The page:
State Persistence with Firestore and Redux



I recently created Battlesim, a website and app for playing historical miniature games. While implementing the state maintenance of this app I used Redux. I started with the intention of saving state between sessions entirely within the browser. Eventually I realized that it would be very convenient for multiple users to connect to the same game and have shared state. Firestore was an obvious choice for solving this use case.

The question became how to integrate client side state management for a single user with realtime state updates between users while persisting the data across sessions. Should I drop Redux entirely and use Firestore to solve all three problems? Should I use Redux and avoid introducing another state management solution such as Firebase? It turns out the two go hand in hand quite well.

The Redux Reducer takes some previous state and an action and outputs new state. This provides a trustworthy functional interface so that your entire app can stay in sync. Firebase takes some state, saves it to a remote data store, and updates all connected clients. Here was my strategy for integrating these two solutions:
  1. App shell
    1. Connects to Firebase listening to any data that it needs
    2. Upon any change to the data it calls the Redux Action for that data
    3. Instantiates the app components based upon the current view
  2. App components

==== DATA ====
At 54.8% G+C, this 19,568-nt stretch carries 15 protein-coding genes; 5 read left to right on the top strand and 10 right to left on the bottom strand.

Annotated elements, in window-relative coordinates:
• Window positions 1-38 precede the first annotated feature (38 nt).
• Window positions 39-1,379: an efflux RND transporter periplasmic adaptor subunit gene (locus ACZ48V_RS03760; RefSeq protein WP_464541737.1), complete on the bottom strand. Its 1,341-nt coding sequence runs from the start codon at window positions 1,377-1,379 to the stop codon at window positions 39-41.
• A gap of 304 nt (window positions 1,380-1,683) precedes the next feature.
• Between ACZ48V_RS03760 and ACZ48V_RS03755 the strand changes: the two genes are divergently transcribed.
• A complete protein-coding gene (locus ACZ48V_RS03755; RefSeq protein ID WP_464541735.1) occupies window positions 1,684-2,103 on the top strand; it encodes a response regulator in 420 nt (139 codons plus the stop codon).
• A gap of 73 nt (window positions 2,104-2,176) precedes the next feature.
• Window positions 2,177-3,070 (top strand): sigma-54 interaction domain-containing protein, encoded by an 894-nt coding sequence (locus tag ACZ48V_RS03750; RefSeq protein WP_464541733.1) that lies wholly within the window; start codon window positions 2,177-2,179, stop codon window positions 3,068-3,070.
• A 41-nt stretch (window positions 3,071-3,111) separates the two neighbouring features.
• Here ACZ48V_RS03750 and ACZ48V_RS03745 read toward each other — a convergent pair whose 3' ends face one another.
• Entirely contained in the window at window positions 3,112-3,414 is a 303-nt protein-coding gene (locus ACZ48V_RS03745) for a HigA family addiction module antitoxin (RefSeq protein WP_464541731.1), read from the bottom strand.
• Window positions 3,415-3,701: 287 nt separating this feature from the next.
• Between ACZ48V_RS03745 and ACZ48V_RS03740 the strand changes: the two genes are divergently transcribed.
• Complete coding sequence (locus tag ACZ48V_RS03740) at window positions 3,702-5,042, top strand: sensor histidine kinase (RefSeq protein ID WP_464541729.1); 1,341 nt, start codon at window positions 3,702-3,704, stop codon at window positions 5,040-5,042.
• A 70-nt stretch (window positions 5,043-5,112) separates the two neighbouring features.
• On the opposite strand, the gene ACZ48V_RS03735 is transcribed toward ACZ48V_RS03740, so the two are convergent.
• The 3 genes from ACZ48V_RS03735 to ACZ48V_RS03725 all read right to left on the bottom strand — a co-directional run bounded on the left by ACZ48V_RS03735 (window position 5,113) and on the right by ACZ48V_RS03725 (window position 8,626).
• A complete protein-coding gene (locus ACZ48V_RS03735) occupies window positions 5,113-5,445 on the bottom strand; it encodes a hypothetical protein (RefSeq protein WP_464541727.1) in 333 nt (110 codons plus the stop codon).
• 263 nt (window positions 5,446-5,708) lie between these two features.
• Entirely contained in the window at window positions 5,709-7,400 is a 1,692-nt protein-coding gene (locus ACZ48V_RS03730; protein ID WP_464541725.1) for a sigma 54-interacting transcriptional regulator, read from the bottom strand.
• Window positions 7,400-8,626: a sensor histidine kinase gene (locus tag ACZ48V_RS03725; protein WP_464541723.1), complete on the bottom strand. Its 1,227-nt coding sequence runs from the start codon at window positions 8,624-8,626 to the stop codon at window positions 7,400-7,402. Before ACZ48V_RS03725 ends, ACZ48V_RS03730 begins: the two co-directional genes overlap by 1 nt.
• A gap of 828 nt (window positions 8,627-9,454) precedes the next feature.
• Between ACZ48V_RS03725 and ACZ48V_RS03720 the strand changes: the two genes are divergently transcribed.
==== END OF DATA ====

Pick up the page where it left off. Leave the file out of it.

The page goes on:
1. Listens to the Redux Store for updates
    2. Implements the app features based upon that data
    3. Sends any needed data updates using a Redux Action
  3. Reducer
    1. Saves data to either Firebase or localStorage before returning the updated state
The key here is that complex business logic and app implementation happens in the app components. However notice that the apps components have no knowledge of the Firestore. Whether the app persists the data to the Firestore, localStorage, neither, or does something else entirely, the app itself is totally separated. It simply does not care where the data goes or how it gets persisted. It just implements the features of the app based upon the data that it receives.

Below is a simple code example of how we would implement this. Notice how the example component connects to Redux and does not need to be concerned about data persistence offering a nice separation of concerns.

/* -------------------------------- */
/* ---------- App shell ----------- */
/* -------------------------------- */
firebase.firestore().collection('example')
.doc(someId)
.onSnapshot(doc => {
  if (doc.exists) {
    store.dispatch(addDocument(doc.id, doc.data()));
  }
});

/* -------------------------------- */
/* -- Some component of your app -- */
/* -------------------------------- */
store.subscribe(() => {
  store.getState()
});

store.dispatch(someAction());

/* -------------------------------- */
/* ----------- Reducer ------------ */
/* -------------------------------- */
const battle = (state = {}, action) => {
  var newState = { ...state };

  if (action.type !== "ADD_DOCUMENT") {
    firebase.firestore()
    .collection('example')
    .doc(newState.id)
    .set(newState);
  }

  return newState;
}


Notice the action type check in the reducer. This means that the add document action is used to update the Redux store from the Firestore but not meant to update the Firestore from the Redux store. All other actions would be persisted to the Firestore and other connected clients would receive the update.

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